This is interesting.
I think what I took away from the tapes was a small amount of disappointment. What? No admissions of past debauchery? No revelations on the vast oil wealth about to become property of the US government if we do, in fact, annex Iraq? No Burns-like utterances of "eeeeeeeexcellent?"
Just a simple, dimwitted man, rhetorically stunted but basically not a bad person. Bush by himself, not the President, not the scripted stage presence. Just him.
I still don't really like him. But I have come to the realization that he is not evil, he is just not that bright. His administration is evil, not him.
He mentions in the tapes that he didn't like the anti-gay stance of the Republicans, that he is a sinner and can't cast any stones. I don't respect his ambivalence on this issue, but it seems clear that he is- or was, I suppose, since the tapes are a few years old- just a dopey Howdy-Doody puppet at the whims of powers much greater than himself.
This is why the revelation that Bush is not evil holds little consolation for me. He may not be evil, but he is dependent upon the decidedly evil likes of Wolfowitz, Cheney and Rumsfeld (and all their respective corporate buddies) for his entire presidency. He is incapable of performing without a script (as in the debates) and he can't be taken by surprise. I hope many people who voted for Bush will come to understand that his own personal rhetoric of freedom, Jesus and educational reform mean very little. He talked a good game and may have even believed everything he told his voters, but in the end it is meaningless. He is being operated by powers that hold no stake in the best interests of the American people, the American environment or the global population. Like many addicts and former addicts, he has a bit of an identity crisis. First he was guided by his addictions to booze and drugs. When he was "born again," he was guided by God. Now he is guided by stronger and more powerful personalities and much higher intellects than his own. He is probably like many addicts and has trouble forming an idea of self without these factors in place.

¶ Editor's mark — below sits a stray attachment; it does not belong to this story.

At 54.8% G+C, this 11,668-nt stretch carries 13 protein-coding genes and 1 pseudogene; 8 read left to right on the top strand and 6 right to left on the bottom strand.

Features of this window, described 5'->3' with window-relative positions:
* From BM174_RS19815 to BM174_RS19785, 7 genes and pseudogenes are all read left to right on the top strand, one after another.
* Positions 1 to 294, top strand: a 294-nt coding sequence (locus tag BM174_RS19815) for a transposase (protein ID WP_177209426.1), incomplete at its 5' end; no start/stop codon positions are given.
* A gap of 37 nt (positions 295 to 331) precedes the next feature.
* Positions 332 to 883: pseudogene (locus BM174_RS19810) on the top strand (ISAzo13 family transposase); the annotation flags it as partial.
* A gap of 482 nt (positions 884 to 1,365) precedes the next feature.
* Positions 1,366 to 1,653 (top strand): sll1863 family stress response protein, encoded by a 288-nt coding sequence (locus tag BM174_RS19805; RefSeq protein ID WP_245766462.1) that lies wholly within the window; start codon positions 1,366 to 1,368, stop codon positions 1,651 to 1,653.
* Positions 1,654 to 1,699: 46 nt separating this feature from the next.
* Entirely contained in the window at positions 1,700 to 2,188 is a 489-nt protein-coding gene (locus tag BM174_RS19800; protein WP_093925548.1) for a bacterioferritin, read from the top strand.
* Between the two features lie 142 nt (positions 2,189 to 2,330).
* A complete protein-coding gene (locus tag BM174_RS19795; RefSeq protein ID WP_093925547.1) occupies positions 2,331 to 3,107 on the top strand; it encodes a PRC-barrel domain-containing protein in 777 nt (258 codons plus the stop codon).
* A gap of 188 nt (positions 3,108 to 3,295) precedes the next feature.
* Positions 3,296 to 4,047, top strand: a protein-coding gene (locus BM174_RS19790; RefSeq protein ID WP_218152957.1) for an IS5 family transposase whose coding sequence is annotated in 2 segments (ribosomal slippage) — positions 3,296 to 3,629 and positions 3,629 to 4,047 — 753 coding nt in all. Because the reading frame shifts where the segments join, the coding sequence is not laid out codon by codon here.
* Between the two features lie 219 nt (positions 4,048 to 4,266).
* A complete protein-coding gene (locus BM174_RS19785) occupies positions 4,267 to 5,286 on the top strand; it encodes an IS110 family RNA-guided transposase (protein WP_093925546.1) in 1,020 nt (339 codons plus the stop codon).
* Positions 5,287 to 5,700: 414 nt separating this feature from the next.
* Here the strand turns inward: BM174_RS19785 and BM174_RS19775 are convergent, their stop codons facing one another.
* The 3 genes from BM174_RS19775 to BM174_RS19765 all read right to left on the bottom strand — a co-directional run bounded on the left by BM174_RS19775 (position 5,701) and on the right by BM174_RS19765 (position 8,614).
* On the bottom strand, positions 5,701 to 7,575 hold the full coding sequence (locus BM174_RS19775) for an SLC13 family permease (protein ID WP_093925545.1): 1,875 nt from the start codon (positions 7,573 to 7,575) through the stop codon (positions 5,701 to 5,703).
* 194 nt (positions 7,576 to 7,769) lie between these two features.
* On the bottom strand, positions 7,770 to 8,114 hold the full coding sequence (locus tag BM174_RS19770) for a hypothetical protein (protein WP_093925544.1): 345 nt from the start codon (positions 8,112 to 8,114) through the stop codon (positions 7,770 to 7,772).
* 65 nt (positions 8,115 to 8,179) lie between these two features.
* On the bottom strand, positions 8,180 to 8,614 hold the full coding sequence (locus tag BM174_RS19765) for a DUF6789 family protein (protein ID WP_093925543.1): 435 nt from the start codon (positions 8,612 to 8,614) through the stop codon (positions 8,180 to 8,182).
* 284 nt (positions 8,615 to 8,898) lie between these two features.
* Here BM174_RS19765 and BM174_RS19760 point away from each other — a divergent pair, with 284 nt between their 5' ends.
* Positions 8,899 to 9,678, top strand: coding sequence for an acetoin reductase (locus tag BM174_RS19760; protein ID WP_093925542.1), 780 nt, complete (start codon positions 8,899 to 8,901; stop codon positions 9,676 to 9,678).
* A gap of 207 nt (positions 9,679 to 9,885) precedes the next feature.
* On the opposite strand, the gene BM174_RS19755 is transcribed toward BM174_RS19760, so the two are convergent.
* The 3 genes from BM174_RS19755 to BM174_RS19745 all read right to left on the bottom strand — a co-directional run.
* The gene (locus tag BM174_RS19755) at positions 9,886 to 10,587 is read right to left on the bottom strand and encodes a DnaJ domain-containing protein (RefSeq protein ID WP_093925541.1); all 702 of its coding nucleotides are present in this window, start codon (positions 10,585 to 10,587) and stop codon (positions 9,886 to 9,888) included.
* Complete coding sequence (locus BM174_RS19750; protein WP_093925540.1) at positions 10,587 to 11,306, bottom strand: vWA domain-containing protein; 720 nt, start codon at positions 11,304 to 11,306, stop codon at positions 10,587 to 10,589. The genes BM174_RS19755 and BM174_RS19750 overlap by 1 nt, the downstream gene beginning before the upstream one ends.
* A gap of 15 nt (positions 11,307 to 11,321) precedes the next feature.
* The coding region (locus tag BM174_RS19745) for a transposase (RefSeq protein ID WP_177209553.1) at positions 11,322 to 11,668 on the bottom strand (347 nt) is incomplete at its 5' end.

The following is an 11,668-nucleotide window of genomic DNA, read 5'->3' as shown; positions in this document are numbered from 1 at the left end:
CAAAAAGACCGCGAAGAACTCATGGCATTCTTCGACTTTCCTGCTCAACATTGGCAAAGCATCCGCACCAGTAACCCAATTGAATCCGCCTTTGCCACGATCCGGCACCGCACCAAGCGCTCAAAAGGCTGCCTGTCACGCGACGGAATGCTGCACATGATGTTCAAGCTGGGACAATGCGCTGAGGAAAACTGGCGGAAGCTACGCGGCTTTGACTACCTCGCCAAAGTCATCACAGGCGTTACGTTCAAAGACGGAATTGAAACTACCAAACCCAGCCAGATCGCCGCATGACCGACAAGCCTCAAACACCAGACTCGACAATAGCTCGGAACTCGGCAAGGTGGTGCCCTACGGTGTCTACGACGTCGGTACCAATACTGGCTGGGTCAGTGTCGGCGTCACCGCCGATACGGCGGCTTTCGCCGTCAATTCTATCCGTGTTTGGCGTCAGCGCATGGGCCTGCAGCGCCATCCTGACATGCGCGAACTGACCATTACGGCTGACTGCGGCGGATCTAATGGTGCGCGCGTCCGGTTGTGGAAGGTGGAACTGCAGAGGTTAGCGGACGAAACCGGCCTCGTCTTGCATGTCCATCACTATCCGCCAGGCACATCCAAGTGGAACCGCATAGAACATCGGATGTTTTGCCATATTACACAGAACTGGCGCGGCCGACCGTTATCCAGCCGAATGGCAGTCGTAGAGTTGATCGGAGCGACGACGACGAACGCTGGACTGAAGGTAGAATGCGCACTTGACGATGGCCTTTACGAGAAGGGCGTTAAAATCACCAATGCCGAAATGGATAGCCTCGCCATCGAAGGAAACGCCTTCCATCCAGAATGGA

In many ways, Bush himself is being played just as the religious right and other naive true believers are being played. When Bush says on the tapes that he "want[s] to lead" there is a sort of boyish idealism in his voice. He wanted to set an example, he wanted to guide the nation. It's almost sad that he has been president for four years and still believes that he is the one in charge. Or it would be sad, if he weren't so belligerent when he does assert himself.